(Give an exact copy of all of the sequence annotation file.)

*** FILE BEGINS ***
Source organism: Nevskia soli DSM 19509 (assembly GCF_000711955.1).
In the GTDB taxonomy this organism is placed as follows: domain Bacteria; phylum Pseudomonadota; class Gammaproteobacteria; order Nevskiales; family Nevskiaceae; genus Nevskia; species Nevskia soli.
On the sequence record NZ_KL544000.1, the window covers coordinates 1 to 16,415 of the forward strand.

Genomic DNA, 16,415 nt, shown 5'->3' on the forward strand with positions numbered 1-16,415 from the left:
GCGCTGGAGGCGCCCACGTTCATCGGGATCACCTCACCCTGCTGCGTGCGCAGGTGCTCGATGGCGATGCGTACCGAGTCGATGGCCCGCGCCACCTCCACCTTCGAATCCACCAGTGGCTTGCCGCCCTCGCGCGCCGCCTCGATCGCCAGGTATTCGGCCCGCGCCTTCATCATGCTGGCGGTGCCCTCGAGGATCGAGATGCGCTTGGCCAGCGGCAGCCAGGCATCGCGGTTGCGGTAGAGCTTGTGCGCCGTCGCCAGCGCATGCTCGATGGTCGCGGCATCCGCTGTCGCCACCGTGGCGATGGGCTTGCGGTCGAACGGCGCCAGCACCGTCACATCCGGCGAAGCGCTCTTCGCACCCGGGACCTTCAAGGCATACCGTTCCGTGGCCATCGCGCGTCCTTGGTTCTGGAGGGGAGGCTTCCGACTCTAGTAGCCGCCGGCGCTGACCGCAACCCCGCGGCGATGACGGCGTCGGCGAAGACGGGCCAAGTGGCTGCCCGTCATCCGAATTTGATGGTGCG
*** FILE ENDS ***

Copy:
Source organism: Nevskia soli DSM 19509 (assembly GCF_000711955.1).
In the GTDB taxonomy this organism is placed as follows: domain Bacteria; phylum Pseudomonadota; class Gammaproteobacteria; order Nevskiales; family Nevskiaceae; genus Nevskia; species Nevskia soli.
On the sequence record NZ_KL544000.1, the window covers coordinates 1 to 16,415 of the forward strand.

Genomic DNA, 16,415 nt, shown 5'->3' on the forward strand with positions numbered 1-16,415 from the left:
GCGCTGGAGGCGCCCACGTTCATCGGGATCACCTCACCCTGCTGCGTGCGCAGGTGCTCGATGGCGATGCGTACCGAGTCGATGGCCCGCGCCACCTCCACCTTCGAATCCACCAGTGGCTTGCCGCCCTCGCGCGCCGCCTCGATCGCCAGGTATTCGGCCCGCGCCTTCATCATGCTGGCGGTGCCCTCGAGGATCGAGATGCGCTTGGCCAGCGGCAGCCAGGCATCGCGGTTGCGGTAGAGCTTGTGCGCCGTCGCCAGCGCATGCTCGATGGTCGCGGCATCCGCTGTCGCCACCGTGGCGATGGGCTTGCGGTCGAACGGCGCCAGCACCGTCACATCCGGCGAAGCGCTCTTCGCACCCGGGACCTTCAAGGCATACCGTTCCGTGGCCATCGCGCGTCCTTGGTTCTGGAGGGGAGGCTTCCGACTCTAGTAGCCGCCGGCGCTGACCGCAACCCCGCGGCGATGACGGCGTCGGCGAAGACGGGCCAAGTGGCTGCCCGTCATCCGAATTTGATGGTGCG